Recent studies reveal that metabolites of sphingomyelin are critically important for initiation and maintenance of diverse aspects of immune cell activation and function. The conversion of sphingomyelin to ceramide, sphingosine, or sphingosine-1-phosphate (S1P) provides interconvertible metabolites with distinct biological activities. Whereas ceramide and sphingosine function to induce apoptosis and to dampen mast cell responsiveness, S1P functions as a chemoattractant and can up-regulate some effector responses. Many of the S1P effects are mediated through S1P receptor family members (S1P1–5). S1P1, which is required for thymocyte emigration and lymphocyte recirculation, is also essential for Ag-induced mast cell chemotaxis, whereas S1P2 is important for mast cell degranulation. S1P is released to the extracellular milieu by Ag-stimulated mast cells, enhancing inflammatory cell functions. Modulation of S1P receptor expression profiles, and of enzymes involved in sphingolipid metabolism, particularly sphingosine kinases, are key in balancing mast cell and immune cell responses. Current efforts are unraveling the complex underlying mechanisms regulating the sphingolipid pathway. Pharmacological intervention of these key processes may hold promise for controlling unwanted immune responses.

Sphingolipids comprise a large family of lipids that include hundreds of distinct species, all of which contain an sphingoid base backbone (1). Sphingolipids are necessary constituents of membranes and liquid-ordered domains (referred to as lipid rafts), and receptor-mediated metabolism of sphingolipids may play prominent roles in the structure and stability of lipid microdomains affecting receptor clustering (2, 3). However, metabolites of sphingolipids, particularly those of sphingomyelin catabolism (ceramide (Cer), sphingosine (Sph), and sphingosine-1-phosphate (S1P)), are also bioactive lipids mediating essential biological functions such as chemotactic motility, calcium homeostasis, cell growth, cell death, and differentiation (1, 4).

Stimulation of various cell types induces the breakdown of sphingomyelin successively and/or selectively into Cer (by activating the enzyme sphingomyelinase), Sph (by activating ceramidase), and S1P (following activation of sphingosine kinase (SphK)). Each of these lipid metabolites can directly bind proteins, activate signaling pathways, and affect cellular responses; moreover, in combination, the sphingolipid mediators can finely tune cellular function. Cer binds to a number of signaling proteins such as isozymes of protein kinase C (PKC) (α, δ, and ζ)), the kinase suppressor of Ras, the serine/threonine protein phosphatases PP2A and PP1, the protease cathepsin D, phospholipase D (PLD), cytosolic phospholipase A2, and it can also affect other signaling pathways such as the JNK/stress-activated protein kinase or Akt pathways (reviewed in Ref.1). The interaction of Cer with its protein partners not only localizes signaling to the sites where Cer is generated, it modifies the properties or the activity of the targeted proteins. Sph binds to and inhibits PKC and exerts other positive or negative effects on various enzymes involved in signal transduction. Of interest is Sph-induced activation of PLD and diacylglycerol kinase and inhibition of phosphatidic acid phosphohydrolase, which altogether results in the formation of phosphatidic acid over diacylglycerol, both known to be lipid messengers involved in several signaling pathways (1). However, Sph exerts an overall negative influence on cell responsiveness and has been shown to also induce apoptosis. S1P can act intracellularly, although the target of its intracellular action is not known, mediating proliferation and survival in mammalian cells as well as in plants and yeast (4, 5, 6, 7), and it is also a specific ligand for a family of five G protein-coupled receptors (S1PR1–5), originally named the endothelial differentiation gene receptors (4, 8). Each of these S1PRs couple to different subunits of heterotrimeric G proteins (αi, αq, and α12/13), and therefore they can trigger a plethora of signaling pathways (including Src family kinase activation, small GTPases, MAPK cascades, phospholipases, PKC, and calcium mobilization) (9, 10), and multiple and sometimes opposing cellular functions (8, 10, 11). Thus, modulation of the expression amount or pattern of the various S1PRs can represent a mechanism for tuning or modifying cellular responses.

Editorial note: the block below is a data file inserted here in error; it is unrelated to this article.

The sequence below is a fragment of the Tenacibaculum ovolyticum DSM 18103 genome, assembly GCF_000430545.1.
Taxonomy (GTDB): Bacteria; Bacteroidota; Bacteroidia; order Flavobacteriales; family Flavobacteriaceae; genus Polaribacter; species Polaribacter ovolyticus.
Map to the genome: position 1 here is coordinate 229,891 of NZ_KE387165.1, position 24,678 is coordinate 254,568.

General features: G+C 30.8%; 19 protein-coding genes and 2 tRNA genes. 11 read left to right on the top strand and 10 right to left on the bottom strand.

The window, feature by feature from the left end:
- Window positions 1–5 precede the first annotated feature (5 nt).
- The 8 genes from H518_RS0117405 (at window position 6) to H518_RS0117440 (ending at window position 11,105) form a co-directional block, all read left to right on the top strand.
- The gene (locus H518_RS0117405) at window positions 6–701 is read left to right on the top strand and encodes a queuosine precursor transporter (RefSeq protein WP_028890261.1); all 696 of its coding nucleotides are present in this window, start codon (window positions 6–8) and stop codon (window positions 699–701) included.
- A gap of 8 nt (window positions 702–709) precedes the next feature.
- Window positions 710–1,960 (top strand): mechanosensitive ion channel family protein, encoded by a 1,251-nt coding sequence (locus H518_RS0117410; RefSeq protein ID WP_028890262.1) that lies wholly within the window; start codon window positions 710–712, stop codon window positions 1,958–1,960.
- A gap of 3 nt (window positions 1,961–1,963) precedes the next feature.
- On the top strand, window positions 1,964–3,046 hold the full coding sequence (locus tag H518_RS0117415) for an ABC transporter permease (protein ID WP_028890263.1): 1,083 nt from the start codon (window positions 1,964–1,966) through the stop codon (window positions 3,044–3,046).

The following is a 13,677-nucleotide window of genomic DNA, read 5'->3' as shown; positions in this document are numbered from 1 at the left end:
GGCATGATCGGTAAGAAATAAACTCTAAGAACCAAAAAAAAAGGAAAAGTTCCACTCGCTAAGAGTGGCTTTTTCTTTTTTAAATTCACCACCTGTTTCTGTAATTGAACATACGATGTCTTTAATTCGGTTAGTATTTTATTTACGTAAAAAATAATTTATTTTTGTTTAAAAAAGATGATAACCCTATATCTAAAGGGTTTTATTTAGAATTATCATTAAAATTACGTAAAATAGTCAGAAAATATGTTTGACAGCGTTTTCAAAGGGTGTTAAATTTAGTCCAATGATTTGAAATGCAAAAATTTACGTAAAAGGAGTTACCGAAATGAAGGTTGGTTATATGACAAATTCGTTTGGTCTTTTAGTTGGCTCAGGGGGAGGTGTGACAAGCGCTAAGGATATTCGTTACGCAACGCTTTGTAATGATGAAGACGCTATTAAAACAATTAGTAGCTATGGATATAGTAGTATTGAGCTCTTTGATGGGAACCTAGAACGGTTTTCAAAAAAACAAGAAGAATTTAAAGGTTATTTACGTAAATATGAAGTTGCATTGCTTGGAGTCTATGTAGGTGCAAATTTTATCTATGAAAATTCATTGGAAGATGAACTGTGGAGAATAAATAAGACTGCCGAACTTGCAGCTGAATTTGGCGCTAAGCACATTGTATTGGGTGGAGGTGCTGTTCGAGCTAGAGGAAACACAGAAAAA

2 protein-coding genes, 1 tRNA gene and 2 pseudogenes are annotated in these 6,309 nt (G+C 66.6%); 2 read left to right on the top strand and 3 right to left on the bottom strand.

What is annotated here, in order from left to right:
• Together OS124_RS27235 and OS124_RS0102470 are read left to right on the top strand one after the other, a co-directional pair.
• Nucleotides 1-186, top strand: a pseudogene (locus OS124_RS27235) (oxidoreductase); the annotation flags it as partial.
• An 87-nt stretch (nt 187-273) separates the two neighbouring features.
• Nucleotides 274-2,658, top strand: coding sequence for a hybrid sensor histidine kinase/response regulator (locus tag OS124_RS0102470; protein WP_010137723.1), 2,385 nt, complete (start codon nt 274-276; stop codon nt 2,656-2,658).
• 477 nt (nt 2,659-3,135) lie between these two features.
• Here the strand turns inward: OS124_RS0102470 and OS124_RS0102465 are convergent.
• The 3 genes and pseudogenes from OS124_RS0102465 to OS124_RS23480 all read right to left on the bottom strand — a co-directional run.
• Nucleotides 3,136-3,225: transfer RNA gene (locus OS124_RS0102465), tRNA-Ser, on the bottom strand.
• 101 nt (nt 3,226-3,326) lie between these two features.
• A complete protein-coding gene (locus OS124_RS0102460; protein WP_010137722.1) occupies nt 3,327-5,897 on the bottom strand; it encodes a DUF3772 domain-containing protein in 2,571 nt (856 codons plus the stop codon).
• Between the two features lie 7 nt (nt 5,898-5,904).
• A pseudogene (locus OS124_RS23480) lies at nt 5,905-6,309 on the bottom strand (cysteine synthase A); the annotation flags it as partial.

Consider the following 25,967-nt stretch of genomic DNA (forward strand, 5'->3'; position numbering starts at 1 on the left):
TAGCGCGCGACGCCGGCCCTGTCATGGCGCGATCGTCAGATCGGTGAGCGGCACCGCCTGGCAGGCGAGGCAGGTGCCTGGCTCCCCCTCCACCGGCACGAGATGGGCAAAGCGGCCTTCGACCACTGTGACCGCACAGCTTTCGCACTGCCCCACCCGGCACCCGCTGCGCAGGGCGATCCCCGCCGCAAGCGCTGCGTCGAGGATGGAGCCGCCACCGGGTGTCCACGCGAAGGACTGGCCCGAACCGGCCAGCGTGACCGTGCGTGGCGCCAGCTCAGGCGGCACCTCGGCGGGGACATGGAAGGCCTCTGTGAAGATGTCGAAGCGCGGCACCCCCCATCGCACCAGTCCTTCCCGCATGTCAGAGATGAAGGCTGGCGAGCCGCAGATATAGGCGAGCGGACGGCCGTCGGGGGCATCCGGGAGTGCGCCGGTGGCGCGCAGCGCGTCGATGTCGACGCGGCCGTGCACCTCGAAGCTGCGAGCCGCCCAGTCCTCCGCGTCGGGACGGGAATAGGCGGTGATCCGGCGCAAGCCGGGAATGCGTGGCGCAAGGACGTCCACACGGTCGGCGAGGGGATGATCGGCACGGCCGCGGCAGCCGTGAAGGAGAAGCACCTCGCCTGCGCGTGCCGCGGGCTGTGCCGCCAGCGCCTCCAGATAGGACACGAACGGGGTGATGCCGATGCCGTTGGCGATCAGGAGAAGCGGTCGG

The interconvertible sphingolipid metabolites Cer, Sph, and S1P not only differ in their physical and signaling properties, but also have counteracting effects. For example, S1P is able to counteract Cer-mediated apoptosis, and the balance between these two metabolites influences growth and survival in eukaryotic cells (4, 5, 7, 12). The term sphingolipid “rheostat” was coined to reflect the adjustable nature of this balance. Stimulus-coupling to the sphingolipid rheostat may involve changes in the absolute levels of the bioactive sphingolipid metabolites and temporal or local differences in the relative ratios of these metabolites, providing a “built-in” inducible regulatory switch for controlling cellular responsiveness. Not surprisingly, the system offers versatility and flexibility for regulation of the enzymes involved in sphingolipid turnover. Seven distinct mammalian sphingomyelinases and three ceramidases have been characterized differing in their optimal pH (neutral, alkaline, or acid) and other biochemical properties as well as their intracellular location and mechanism of activation (13). Similarly, two mammalian SphKs differing biochemically and functionally have been cloned (5). Two S1P phosphatases that convert S1P back to Sph (12) and a S1P lyase that cleaves S1P into precursors of the biosynthesis of glycerolipids (1, 4, 12), keep the levels of S1P tightly regulated. Environmental stresses, activation of multichain immune recognition receptors, G protein-coupled receptors, and growth factor receptors, have all been reported to regulate the activity of sphingomyelinase, ceramidase, and SphK (1, 5), leading to selective enrichment of Cer, Sph, or S1P and subsequent biological effects.